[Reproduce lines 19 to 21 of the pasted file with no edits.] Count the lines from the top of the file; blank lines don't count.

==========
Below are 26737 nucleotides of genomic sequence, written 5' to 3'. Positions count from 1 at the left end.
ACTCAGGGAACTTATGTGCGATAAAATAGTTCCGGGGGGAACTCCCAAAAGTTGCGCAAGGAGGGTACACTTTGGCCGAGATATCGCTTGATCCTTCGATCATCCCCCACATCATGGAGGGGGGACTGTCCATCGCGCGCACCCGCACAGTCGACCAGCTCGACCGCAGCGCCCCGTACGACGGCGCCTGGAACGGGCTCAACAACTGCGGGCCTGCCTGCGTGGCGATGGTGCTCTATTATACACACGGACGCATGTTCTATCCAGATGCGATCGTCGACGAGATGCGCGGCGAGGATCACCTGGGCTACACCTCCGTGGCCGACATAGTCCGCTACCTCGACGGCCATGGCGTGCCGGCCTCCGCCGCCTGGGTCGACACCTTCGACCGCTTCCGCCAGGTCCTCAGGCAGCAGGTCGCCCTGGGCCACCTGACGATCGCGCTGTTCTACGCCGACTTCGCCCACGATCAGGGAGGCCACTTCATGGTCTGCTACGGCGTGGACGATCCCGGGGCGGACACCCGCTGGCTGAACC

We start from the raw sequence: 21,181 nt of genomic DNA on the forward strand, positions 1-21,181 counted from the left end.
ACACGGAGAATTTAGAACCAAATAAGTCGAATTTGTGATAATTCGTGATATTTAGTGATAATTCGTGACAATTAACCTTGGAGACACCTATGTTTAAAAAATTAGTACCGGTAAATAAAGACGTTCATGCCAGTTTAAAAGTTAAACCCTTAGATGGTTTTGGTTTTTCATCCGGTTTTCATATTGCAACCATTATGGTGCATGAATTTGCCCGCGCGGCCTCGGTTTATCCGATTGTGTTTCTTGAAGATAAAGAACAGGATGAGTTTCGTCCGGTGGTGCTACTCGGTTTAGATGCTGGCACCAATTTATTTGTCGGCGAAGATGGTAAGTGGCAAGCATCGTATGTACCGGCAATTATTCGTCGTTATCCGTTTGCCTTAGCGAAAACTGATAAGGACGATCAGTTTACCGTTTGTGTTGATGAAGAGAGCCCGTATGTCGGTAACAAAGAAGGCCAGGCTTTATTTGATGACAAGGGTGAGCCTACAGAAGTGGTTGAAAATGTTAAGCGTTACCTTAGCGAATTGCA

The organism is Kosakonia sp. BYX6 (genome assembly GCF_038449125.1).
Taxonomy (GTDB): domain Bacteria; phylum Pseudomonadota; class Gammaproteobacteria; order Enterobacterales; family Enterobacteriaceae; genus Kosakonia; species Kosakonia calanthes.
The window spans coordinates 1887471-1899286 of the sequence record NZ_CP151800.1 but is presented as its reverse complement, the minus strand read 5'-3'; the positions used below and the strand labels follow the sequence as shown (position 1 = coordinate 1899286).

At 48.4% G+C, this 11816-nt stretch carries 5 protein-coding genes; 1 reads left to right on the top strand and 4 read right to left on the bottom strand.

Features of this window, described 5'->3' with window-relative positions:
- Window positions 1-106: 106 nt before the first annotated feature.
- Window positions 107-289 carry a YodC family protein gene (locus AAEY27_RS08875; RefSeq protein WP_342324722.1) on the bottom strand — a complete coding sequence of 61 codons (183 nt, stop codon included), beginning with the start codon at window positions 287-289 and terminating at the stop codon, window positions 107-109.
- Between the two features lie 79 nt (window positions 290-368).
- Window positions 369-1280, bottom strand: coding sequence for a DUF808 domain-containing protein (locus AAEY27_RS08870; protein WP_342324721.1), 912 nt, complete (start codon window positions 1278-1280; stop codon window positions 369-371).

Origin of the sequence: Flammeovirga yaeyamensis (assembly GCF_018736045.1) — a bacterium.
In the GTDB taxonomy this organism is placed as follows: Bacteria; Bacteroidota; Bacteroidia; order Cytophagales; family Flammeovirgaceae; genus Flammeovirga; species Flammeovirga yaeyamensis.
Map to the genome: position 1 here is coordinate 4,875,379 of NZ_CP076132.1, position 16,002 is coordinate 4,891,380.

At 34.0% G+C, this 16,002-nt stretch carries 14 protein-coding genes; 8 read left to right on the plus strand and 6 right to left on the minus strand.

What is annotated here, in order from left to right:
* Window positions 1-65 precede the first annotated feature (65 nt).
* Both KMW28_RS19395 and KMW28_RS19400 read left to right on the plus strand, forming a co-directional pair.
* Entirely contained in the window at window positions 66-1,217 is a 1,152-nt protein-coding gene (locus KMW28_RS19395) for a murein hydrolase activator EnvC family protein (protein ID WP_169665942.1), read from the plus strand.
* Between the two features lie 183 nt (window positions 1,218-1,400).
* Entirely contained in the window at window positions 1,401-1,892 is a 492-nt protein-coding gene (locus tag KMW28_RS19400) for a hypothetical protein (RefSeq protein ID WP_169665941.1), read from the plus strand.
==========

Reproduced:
* Window positions 1-65 precede the first annotated feature (65 nt).
* Both KMW28_RS19395 and KMW28_RS19400 read left to right on the plus strand, forming a co-directional pair.
* Entirely contained in the window at window positions 66-1,217 is a 1,152-nt protein-coding gene (locus KMW28_RS19395) for a murein hydrolase activator EnvC family protein (protein ID WP_169665942.1), read from the plus strand.